Try increasing the compression parameter in the stack. That will address both the sustain and the volume issue.
Give this a try:
Delay 1 Time 32 ms
Delay 2 Time 49 ms
Delay Balance +22.1%
Feedback 1 0%
Feedback 2 (is grayed out)
Low Cut 107.0 Hz
High Cut 3994.5 Hz
Reverse Mix 0%
all other settings at 0
Of course you should adjust to get what you want. I put this after the stack so that it can be heard in stereo (works OK in mono, but really works best in stereo). If you are using reverb also, be sure and adjust the Del+Rev Balance to taste.
Thanks ST. All that stuff is above my pay grade. I did it because I read it in the manual and saw some discussions about it here. I've used it in various situations and all has worked out well. So at this point, my thinking is, "If it ain't broke...".
I agree. Lots of diversity in high gain sounds. Check out the Bugera Lead.
I have not done this, but I saw someone recommend the Mackie SRM150. It is small and inexpensive. And there are larger speakers in the SRM series.
isn't one of the main selling arguments for the Kemper that we can use EXACTLY the sounds we use on our recordings also in a live situation?
Consider if you really want the same sound live as you do when recording. Many of the artists that used crazy amounts of gear live, like stacks of cabs/amp, or ridiculous amounts of rack mounted gear and switchers and load boxes, and slaved amps, etc., ect., used a Fender Champ, or Roland Cube to get the sounds we love on the recordings.
Yeah, I am monitoring with my Xitone MBritt at fairly close range at home. So that may be why I liked the low pass at ~ 3k. For me, playing in bands with other gtrs, keys, etc., probably much more important to tame the lows.
I realize you asked @Wheresthedug, but I thought I would offer my two pennies worth.
I have used the Kemper direct to FOH with many different PAs and engineers. I check the main out-12dB box on page one of the output menu. And every time, have gotten either a literal two thumbs up, or the equivalent, from the engineers.
I haven't played a live gig since the advent of the high cut / low cut output filter, but would suggest (if you are only playing standard tuned electric guitar through your Kemper), set the low cut 80-100 Hz and high cut 3k - 8k. I realize that is a wide range but if possible you can fine tune during the show. Most likely, the engineer will compensate at FOH and you won't have to. I have mine set to 100Hz and 3.5k, but have yet to test it though a full blown PA. If you also play acoustic guitar, steel guitar, mandolin, baritone, etc. through your Kemper, you may have to widen out that output filter.
Regarding the main output eq, I leave that flat so that if the engineer tells me I need to adjust, I can use that eq. Remember that it is global but only for the main outs.
I would definitely use the monitor eq to get what you need onstage. One thing I do fairly often if using wedges is cut lows and boost treble or presence in the monitor mix to be able to hear myself without being loud or muddying up the sound on stage.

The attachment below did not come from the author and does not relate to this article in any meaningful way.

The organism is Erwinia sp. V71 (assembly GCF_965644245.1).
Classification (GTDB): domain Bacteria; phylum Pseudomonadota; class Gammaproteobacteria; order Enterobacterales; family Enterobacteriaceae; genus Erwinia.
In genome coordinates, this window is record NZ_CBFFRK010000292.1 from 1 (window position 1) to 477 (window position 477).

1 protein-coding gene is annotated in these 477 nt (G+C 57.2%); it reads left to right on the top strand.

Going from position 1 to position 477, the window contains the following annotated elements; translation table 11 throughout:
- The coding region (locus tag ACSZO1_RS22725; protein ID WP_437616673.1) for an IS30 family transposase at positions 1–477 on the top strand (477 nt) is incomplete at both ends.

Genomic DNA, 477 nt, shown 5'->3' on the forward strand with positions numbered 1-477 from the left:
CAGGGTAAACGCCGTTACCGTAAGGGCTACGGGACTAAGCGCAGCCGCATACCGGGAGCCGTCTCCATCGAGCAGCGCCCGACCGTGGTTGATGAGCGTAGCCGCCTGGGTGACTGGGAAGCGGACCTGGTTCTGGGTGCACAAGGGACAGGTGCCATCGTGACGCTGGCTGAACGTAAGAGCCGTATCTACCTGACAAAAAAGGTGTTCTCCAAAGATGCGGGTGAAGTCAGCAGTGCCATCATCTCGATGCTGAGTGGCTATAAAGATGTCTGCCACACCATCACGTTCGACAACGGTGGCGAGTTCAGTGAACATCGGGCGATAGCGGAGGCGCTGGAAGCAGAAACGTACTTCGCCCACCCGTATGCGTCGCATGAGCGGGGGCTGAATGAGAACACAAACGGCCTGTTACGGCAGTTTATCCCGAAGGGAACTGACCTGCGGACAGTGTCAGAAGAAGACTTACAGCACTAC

It also sounds really wet. Crank up the reverb.
1) Your biggest issue is choice
This is a great point.
As soon as possible and maybe before you even buy, decide "how many different tones do I need?". Hopefully that number is small. Initially, concentrate on getting that/those sounds. That will give you a specific focus, because like V8guitar alluded to, there are an infinite number of options with the Kemper. And doing/focusing on those sounds will get you familiar with the unit in a more organized way than just being overwhelming with the possibilities. BUT, once you get a handle on the sounds that you know you need right now, go crazy and experiment.
V8guitar mention of
"pre" section not post
(which I think means put the distortion before the stack) made me remember to mention something that I just discovered: changing the stack eq position from post to pre makes a significant difference in tone. This is not really related to the distortion stomps, but does make a difference in tone.
It IS scary!
Always check that you have UNLOCKED everything when you are done... or you will overwrite something when you save.
I would recommend doing the above initially.
But also save the entire stomps section and entire effects section for future use.
I seem to have started something....
Well, think of it as eeexxxtteennding your birthday!
Now, somebody please buy something!
AFAIK they control the effects in the dly and rev slots only. I have to confess, I never use those knobs.
Just thought I'd mention the options to monitor yourself through IEMs or monitor through a stage wedge, if there there are already monitors provided or at the venue.
For my tastes, the distorted amp profiles always sound better than any of the distortion stomps. Try using the Pure Booster to drive the profile harder.
be sure that Rig Spillover is on
The noise gate knob is separate. The delay and reverb knobs affect delay and reverb WHEN you have those effects assigned to the DLY and REV locations.